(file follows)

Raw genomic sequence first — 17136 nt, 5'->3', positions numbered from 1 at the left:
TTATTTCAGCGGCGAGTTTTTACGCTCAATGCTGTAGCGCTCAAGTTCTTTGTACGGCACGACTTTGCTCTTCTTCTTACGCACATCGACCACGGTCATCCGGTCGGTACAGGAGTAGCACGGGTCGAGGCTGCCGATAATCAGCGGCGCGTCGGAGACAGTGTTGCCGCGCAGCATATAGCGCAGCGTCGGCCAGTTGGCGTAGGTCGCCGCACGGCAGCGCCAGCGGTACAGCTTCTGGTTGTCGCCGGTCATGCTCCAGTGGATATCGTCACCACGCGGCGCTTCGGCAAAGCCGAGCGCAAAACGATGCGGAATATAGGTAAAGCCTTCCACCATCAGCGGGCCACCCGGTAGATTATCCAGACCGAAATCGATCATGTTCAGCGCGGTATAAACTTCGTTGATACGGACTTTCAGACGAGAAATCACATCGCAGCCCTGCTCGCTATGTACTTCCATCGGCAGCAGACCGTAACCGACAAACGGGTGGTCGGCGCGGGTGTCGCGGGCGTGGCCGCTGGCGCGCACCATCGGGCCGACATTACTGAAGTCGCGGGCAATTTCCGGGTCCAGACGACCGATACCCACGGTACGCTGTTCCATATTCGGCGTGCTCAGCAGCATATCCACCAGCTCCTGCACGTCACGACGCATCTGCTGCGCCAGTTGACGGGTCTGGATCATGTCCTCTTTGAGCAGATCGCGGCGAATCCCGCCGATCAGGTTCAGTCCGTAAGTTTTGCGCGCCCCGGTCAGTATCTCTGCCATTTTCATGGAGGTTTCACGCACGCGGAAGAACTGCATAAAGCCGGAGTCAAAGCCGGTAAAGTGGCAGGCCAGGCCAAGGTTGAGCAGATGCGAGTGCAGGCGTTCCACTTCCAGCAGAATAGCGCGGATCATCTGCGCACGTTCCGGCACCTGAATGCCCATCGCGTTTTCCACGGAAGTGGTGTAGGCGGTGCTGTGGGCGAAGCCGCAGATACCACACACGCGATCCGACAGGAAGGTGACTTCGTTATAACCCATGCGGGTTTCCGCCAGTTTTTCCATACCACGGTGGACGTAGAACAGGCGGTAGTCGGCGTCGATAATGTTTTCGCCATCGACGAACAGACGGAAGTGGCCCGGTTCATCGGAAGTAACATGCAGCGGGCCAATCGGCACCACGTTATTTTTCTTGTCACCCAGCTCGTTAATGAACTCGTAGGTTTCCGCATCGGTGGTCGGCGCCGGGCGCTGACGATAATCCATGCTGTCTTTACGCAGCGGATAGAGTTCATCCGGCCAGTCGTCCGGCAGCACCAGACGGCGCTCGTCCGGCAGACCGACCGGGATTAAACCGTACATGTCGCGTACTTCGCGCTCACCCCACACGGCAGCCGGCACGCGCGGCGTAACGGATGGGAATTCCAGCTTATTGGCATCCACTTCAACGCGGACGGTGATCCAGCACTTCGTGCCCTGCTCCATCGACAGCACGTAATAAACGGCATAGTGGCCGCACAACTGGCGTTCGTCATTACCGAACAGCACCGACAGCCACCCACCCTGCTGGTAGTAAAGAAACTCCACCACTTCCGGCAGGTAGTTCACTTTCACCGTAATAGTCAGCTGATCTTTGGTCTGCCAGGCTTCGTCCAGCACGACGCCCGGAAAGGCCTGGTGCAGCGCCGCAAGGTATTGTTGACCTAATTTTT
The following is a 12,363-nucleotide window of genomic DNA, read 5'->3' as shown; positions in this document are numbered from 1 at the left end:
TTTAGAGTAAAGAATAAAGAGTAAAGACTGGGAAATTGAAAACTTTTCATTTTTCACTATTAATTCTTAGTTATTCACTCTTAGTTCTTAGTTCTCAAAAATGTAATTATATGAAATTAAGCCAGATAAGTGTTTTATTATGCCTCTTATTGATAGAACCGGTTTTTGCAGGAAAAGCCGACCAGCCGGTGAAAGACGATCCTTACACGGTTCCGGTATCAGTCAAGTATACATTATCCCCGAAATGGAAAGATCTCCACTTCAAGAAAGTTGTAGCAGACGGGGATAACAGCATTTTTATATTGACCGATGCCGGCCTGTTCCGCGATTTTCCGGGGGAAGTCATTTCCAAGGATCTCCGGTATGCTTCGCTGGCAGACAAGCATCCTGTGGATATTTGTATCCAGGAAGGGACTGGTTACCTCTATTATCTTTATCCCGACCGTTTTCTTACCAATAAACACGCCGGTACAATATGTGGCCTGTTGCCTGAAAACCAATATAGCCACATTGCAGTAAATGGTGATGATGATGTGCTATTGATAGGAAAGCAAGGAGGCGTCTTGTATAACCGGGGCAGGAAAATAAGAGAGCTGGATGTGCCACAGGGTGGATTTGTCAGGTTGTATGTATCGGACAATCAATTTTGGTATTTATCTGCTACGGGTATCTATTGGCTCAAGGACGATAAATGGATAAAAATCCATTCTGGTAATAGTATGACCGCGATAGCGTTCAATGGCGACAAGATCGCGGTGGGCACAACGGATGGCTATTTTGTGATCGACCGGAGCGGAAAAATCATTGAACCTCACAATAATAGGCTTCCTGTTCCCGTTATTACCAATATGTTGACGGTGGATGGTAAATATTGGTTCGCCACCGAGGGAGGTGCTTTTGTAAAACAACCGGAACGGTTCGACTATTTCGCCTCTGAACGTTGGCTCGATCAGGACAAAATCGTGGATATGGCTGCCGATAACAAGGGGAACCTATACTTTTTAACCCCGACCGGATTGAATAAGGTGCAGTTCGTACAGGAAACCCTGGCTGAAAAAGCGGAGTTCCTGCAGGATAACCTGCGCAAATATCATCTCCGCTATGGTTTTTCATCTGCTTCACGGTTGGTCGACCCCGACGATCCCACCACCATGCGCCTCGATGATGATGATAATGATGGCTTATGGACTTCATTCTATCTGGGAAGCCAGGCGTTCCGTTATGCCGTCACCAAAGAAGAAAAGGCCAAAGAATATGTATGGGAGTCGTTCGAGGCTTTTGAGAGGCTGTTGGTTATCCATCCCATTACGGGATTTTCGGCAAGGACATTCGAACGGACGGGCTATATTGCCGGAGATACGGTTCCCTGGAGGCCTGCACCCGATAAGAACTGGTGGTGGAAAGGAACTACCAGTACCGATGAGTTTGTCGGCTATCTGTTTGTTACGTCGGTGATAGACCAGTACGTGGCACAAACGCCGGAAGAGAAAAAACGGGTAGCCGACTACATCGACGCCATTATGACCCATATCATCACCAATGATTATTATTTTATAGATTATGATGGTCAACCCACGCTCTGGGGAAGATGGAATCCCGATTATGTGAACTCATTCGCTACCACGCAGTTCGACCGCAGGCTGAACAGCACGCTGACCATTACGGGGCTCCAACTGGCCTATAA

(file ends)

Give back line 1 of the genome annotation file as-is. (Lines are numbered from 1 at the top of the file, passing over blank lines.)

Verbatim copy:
Raw genomic sequence first — 17136 nt, 5'->3', positions numbered from 1 at the left: